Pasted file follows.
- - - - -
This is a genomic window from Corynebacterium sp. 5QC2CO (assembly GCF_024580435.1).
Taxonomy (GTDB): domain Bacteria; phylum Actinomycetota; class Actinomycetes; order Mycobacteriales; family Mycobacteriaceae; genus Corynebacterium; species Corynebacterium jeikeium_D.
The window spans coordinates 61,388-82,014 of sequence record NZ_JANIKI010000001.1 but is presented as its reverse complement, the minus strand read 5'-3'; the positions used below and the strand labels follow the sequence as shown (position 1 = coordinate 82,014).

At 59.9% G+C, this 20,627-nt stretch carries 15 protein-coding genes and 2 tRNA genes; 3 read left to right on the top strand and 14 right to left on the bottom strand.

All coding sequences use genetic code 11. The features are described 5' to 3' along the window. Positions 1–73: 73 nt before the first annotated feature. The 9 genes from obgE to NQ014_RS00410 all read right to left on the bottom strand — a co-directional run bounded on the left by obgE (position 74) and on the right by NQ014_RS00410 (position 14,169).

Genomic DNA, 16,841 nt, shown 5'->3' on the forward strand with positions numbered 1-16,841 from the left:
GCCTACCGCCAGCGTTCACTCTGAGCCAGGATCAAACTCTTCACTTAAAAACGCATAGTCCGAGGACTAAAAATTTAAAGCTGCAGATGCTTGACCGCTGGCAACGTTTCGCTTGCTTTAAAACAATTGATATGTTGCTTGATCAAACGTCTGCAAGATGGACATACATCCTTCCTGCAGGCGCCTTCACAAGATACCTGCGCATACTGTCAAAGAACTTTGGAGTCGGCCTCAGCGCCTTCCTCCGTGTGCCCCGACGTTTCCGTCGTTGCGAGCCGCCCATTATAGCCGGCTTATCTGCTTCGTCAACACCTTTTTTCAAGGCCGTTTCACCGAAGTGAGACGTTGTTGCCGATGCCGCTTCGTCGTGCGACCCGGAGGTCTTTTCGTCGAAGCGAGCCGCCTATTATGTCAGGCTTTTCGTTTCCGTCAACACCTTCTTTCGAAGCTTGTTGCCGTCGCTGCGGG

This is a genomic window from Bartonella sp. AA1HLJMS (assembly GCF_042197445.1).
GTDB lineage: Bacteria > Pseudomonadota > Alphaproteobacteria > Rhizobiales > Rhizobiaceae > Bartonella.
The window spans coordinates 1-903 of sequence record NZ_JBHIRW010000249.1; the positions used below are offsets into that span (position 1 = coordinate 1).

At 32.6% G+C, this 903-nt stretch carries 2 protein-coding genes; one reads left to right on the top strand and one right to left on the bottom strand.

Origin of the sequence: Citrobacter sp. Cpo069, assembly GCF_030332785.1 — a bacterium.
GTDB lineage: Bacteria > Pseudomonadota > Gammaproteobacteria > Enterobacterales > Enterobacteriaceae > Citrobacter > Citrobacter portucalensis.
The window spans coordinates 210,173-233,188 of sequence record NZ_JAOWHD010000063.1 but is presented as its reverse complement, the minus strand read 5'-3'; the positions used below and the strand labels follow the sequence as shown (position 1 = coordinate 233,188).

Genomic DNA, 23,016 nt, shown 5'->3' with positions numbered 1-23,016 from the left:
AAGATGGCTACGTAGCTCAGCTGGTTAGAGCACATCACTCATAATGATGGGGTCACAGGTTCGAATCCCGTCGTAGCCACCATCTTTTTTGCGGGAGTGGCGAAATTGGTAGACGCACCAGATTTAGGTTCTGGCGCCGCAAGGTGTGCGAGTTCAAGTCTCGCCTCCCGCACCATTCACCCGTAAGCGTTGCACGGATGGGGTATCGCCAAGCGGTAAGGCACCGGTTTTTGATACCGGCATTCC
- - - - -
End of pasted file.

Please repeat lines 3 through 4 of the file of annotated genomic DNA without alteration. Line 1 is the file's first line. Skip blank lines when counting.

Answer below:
The window spans coordinates 61,388-82,014 of sequence record NZ_JANIKI010000001.1 but is presented as its reverse complement, the minus strand read 5'-3'; the positions used below and the strand labels follow the sequence as shown (position 1 = coordinate 82,014).

At 59.9% G+C, this 20,627-nt stretch carries 15 protein-coding genes and 2 tRNA genes; 3 read left to right on the top strand and 14 right to left on the bottom strand.